FIGS. 6 and 7, respectively, show cross-sectional views of the drain in which four and three channels, respectively, extend the length thereof.
Referring to the cross-sectional view of FIG. 8, another way of forming a smooth segment along the length of the drainage member 12 for cooperating with the external urinary sphincter of a given patient is to provide a short length of tubing, as at 45, having an internal lumen whose side walls are complimentary in shape to the exterior surface of the grooved drainage member 12. Thus, the smooth portion of the tube 45 can be longitudinally adjusted to a location along the drain body where the urinary sphincter is located for that patient. Also, the outside diameter of the removable and replaceable smooth tubular segment 45 can be selected to accommodate the particular contractibility of the urinary sphincter of the patient to provide increased continence and will usually be in the range of from 0.3 cm to 1.0 cm.
It is further contemplated that the smooth tubular member 45 on the female urethral drain can comprise an inflatable sleeve surrounding the drain member 12 (FIG. 1). This is deemed to be beneficial in cases of female stress incontinence in that the sleeve can be inflated after placement to a degree effective to preclude leakage between the expandable sleeve and the neck of the bladder and to compensate for sphincter deficiency.
Referring now to FIG. 9, there is shown an enlarged fragmentary, partially sectioned view of the bladder drain showing the manner in which the fluid collection tube 24 is joined to the proximal end of the grooved drainage member 12. The proximal end 14 of the drainage member 12 is provided with a narrowed neck 46 which is followed by an expanded end portion 48. The fluid collection tube 26 has a complimentary profile 50 adapted to snap over the end portion 48 to occupy the narrowed neck 46. Urine passing along the channels 20 between the internal wall of the urethra and the drain is channeled into the lumen of the collection tube 26 to flow out its proximal end 28, either continuously when the embodiment of FIG. 1 is employed or in a controlled manner when the embodiment of FIGS. 2 or 8 is utilized. Detachment of the flexible plastic collection tube 26 may be accomplished by pulling on the tube 26 in the proximal direction while simultaneously employing a stabilizing push rod 52 to hold the drainage segment 12 in place. After detachment of the collection tube 26, the drain device is entirely contained within the urethral tract.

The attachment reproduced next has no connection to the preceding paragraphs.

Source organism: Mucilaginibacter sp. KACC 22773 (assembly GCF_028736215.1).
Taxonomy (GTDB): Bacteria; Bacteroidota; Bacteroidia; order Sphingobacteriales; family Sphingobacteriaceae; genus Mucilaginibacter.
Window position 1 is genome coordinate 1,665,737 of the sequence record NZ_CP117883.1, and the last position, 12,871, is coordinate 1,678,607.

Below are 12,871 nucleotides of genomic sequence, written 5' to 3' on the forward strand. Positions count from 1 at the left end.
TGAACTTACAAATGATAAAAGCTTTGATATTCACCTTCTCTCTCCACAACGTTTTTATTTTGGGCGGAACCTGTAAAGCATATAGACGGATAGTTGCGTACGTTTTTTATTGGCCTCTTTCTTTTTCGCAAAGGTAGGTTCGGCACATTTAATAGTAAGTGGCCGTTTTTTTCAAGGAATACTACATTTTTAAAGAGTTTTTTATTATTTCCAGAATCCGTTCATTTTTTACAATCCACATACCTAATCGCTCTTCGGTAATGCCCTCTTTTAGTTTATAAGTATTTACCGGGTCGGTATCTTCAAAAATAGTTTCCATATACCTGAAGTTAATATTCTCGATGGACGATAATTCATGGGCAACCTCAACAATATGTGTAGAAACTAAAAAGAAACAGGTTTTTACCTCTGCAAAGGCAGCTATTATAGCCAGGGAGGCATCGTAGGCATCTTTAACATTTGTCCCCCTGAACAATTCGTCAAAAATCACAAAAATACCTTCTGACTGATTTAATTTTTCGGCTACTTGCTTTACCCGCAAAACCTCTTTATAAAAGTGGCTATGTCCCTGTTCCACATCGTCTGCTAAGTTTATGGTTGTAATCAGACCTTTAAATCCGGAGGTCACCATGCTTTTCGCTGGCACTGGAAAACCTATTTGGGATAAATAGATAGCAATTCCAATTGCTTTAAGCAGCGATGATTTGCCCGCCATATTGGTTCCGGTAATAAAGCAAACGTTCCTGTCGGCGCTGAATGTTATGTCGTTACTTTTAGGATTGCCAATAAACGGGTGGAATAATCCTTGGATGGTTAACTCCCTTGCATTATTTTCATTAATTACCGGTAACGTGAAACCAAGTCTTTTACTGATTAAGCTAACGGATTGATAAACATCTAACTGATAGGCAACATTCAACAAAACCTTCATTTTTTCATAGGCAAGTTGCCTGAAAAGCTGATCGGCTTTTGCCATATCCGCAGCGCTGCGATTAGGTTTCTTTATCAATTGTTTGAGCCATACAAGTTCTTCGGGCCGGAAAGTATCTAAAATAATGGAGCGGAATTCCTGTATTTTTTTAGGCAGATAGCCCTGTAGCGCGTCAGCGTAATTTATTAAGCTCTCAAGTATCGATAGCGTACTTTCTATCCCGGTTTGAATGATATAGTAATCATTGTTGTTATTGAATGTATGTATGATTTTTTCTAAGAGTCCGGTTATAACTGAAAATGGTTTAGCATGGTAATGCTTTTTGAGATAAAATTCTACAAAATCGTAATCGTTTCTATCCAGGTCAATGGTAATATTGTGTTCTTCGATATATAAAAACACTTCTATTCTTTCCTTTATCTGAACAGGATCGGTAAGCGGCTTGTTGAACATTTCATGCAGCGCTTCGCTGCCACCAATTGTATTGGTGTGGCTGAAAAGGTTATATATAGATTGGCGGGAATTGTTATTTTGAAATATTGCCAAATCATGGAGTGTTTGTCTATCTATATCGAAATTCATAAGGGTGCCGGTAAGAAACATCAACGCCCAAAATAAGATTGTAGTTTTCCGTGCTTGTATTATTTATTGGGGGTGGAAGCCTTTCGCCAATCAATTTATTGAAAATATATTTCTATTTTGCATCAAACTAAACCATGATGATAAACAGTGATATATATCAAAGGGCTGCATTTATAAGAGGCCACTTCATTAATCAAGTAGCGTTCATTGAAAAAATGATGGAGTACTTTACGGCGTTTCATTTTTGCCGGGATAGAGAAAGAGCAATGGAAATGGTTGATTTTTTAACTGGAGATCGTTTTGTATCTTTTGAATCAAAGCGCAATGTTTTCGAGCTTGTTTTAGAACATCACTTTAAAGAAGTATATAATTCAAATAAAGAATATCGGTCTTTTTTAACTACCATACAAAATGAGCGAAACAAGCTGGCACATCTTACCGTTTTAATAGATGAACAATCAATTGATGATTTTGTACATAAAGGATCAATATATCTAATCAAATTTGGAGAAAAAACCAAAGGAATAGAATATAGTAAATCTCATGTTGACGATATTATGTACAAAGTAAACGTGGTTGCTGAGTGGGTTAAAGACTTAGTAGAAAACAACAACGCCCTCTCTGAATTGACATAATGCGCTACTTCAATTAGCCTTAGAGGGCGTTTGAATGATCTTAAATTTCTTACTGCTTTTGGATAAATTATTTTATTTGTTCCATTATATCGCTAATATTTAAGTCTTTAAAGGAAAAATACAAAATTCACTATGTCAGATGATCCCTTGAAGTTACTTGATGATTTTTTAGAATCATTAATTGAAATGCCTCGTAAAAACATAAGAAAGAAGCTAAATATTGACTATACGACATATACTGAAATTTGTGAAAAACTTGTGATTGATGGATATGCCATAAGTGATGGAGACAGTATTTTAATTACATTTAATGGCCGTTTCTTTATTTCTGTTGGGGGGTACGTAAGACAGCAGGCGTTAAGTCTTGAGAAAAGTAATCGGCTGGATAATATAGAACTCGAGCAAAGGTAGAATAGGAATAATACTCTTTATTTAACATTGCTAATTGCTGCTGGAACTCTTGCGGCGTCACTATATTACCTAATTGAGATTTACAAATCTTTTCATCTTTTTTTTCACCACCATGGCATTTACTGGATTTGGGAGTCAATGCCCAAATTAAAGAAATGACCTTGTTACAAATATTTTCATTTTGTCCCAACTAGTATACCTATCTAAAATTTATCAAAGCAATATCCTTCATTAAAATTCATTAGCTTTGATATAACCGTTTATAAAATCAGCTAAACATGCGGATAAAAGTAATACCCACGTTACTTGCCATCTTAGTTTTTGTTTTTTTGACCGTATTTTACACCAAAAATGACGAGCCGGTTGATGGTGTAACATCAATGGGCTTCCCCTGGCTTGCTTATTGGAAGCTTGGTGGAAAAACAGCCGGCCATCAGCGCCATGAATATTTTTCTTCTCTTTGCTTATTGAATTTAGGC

FIG. 9(a) is an enlarged, exploded, partial sectional view of a drain member 12 having straight (non-spiral) grooves such as is illustrated in FIG. 7 of the drawings and illustrating an alternative arrangement for connecting the drain body to an associated collection tube. The drain body 12 is molded or extruded so as to have a plurality of straight parallel grooves as best seen in FIG. 7. Surrounding the proximal end portion of the drain 12 is a ring member 53 which is secured to the exterior of the lobes of the drain body separated from one another by adjacent grooves. To better concentrate and direct the urine stream, the central portion of the drain body is cored out, leaving only the lobes depending in a zone of a predetermined length distal of the ring 53. The collection tube 24 includes an internal annular groove 55 into which the ring 53 on the drain body is adapted to be inserted. As such, the portion of the lobes on the drain body that are free from the central or core portion thereof fall within the lumen 57 of the collection tube and thereby directing the urine stream flowing down the longitudinal grooves in the drain body to flow into the lumen 57 of the collection tube.